6. [le who, being the owner of a tliiiig, lets it out to another for hire or coinpeiisation. Story. liailm. § 369.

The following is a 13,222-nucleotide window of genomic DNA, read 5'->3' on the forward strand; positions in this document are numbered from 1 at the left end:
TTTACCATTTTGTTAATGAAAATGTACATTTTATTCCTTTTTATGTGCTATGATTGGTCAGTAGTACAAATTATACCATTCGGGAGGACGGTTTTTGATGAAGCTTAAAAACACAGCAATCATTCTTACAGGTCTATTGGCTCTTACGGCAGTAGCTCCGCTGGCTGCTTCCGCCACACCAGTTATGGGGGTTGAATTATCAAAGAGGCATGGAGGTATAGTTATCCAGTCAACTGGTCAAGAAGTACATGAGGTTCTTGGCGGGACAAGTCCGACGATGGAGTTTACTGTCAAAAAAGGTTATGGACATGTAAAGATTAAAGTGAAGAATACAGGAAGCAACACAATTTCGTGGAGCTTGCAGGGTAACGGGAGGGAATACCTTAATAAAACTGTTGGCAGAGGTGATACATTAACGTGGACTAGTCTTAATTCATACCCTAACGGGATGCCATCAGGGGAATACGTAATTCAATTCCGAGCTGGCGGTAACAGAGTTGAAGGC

—Letter-book. A book in which a merchant or trader Lceps cop‘ s of letters sent by him to his corresponded —Letter-carrier. An enl- ployé of the post-uflice, whose duty it is to earry letters from the post-oilice to the persons to whom thev are arldi'r-ssed.—I.ettex- nuissive. in Ilnglish law. A letter from the hi 7 or queen to o. dean and chapter, cuntaining the niirne of the person whom he would ave them elect as hishop. I Steph. Comm. Gbli. A request addIl’S.'~‘e(i to u prer. pet-ress, or lord of parlia- ment nguinst whom a bill has been filed desiring the defr-nilnnt to appear and nnswer to the hill. In civil-law practice. The phrase "letters missive." or “letters dimissory," is sometimes used to denote the papers sent up on an appeal by the judge or court hciow to the superior trihunui, uthrrwise called the "apostles." (q. 1:.)- Letter of udvncntion. In Sciitr-h law. The process or warrant by which, on appeal to the supreme court or court of session, that trih nsl assumes to itself jurisdiction of the c-irisn. and discharges the lower court from all further priiceeilings in the action. Ersk. Inst. T32. —Le-tter of credence. In international law. The document which accredits an ambassador, minister, or envoy to the court or government to nliich he is sent: 1'. e., certifies to his appoint- ment rind qualification, and hespcaks credit for his official actions and representatinns.—Letter of exchange. A bill of exchange, ((1. i2.)— Letter of license. A letter or written instru- ment given by creditors to their dehtor, who has failed in trade, rtc.. nilowing him longer time for the paynii-nt of his dehts, and protecting him finm arrest in the mean time. nin- li s: I]oithouse.—-Letter ul marque. A com- mission given to a private ship by a government to ninire reprisals on the ships of another state; home, also, the ship thus commissioned U. 9 v. The Amlirn. Light . C. i-‘ed. 4 .. Gihhons v. Liiingstcn, 6 N. J. Law, 255.—I4etter of recall. A document nddressed by the executive of one nation to that of another, in- forming the latter that a minister sent by the former has been recslIed.—Letter ol recredentials. A document embodying the for-niiii action of s government upon £L letter of recrll of 11 foreign minister. It. in eiicct accredits him hack to his own government. nddi‘essed to the latter izovei-nment, and is delivered to the minister by the diplornntlc secretary of the state from which he is rccaiied.—Letters clnse. In English law. Close letters are grants of the ki and, being of private concern, they are thus di iiiguisiind from letters pntent.—I.etters of alisulntion. .-Xhsnlratory letters, used in former times, when an irhho_t reiexised any or his brethren ab umniiz siibjcctirme et 0bEdl_t'IL' tia, etc., and made them capable of entering